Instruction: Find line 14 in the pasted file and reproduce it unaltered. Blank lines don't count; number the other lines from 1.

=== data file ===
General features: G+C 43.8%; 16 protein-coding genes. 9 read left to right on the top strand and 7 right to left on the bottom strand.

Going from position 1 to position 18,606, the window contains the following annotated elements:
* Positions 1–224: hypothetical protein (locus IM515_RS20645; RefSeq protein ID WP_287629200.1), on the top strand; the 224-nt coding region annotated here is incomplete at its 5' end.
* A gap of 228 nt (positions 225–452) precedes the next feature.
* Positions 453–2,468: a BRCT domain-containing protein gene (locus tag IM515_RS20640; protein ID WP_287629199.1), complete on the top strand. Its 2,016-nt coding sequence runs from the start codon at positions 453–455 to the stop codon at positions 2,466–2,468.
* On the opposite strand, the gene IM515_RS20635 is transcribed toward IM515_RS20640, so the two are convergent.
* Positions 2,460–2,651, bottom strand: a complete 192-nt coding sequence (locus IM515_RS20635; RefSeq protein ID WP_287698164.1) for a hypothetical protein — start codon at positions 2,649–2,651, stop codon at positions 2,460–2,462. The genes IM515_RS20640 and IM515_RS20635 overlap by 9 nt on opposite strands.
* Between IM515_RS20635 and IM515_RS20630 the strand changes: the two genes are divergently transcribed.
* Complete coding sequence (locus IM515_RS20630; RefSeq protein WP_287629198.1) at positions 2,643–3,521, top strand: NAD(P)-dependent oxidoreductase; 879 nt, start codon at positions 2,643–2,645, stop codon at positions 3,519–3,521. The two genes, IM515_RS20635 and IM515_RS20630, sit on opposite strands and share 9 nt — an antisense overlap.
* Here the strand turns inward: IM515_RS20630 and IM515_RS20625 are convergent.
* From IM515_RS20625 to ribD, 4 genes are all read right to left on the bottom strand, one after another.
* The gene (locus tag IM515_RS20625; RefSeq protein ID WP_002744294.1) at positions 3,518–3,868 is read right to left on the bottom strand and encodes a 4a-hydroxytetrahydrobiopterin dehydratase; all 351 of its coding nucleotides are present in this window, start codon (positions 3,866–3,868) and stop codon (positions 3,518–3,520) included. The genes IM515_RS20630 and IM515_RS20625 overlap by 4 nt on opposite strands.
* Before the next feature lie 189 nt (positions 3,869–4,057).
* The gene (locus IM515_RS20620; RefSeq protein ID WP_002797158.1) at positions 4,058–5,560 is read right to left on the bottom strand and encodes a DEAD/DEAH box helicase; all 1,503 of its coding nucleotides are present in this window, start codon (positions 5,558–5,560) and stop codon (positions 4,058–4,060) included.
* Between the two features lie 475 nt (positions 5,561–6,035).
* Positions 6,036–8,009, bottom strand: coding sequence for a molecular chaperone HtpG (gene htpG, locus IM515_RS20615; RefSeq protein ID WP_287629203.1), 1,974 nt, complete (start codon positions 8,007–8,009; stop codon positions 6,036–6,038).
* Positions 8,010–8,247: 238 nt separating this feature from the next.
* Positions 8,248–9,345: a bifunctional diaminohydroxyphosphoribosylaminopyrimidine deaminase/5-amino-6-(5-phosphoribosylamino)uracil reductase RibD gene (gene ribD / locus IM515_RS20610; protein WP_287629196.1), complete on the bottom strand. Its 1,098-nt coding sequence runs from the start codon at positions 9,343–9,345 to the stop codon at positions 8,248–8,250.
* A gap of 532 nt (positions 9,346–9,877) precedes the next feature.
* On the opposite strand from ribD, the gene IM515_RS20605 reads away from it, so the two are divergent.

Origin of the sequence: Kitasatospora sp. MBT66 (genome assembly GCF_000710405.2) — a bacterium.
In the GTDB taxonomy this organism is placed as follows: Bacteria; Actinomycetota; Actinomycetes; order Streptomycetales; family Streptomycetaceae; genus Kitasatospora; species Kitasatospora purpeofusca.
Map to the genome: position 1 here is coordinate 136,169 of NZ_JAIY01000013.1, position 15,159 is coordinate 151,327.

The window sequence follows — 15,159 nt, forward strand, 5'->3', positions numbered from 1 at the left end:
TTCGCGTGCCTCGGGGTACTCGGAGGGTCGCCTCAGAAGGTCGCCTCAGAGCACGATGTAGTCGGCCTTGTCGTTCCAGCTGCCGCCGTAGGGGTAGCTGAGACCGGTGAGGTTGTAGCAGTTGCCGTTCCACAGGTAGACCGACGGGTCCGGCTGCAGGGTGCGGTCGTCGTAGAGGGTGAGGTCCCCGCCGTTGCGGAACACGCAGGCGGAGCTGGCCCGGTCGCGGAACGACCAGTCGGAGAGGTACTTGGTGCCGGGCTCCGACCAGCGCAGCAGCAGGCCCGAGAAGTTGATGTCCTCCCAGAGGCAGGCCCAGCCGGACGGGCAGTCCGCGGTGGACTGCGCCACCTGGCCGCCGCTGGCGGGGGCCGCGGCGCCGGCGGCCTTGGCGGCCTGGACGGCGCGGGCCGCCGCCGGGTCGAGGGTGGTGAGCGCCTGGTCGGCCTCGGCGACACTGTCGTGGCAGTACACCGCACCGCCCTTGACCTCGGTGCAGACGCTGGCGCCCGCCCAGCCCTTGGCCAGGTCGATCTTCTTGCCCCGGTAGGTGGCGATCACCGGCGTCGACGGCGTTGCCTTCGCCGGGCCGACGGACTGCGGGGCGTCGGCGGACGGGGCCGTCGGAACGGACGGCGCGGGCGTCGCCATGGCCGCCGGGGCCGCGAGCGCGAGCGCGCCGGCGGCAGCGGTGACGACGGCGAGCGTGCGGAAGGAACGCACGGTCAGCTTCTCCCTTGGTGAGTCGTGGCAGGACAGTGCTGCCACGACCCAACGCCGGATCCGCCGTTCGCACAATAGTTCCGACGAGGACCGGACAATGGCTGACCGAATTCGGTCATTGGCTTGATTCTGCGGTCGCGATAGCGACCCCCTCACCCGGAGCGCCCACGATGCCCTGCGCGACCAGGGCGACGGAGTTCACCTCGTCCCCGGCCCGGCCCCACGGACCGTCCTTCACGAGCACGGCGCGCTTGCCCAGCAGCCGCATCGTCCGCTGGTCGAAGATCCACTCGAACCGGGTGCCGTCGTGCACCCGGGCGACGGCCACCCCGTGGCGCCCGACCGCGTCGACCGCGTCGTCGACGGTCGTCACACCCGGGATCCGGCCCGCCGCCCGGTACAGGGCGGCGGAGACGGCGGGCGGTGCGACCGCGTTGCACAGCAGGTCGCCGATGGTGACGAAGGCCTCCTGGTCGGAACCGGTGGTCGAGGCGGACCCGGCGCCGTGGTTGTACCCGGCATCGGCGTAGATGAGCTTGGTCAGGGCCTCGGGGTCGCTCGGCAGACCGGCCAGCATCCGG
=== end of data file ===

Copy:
* The gene (locus IM515_RS20620; RefSeq protein ID WP_002797158.1) at positions 4,058–5,560 is read right to left on the bottom strand and encodes a DEAD/DEAH box helicase; all 1,503 of its coding nucleotides are present in this window, start codon (positions 5,558–5,560) and stop codon (positions 4,058–4,060) included.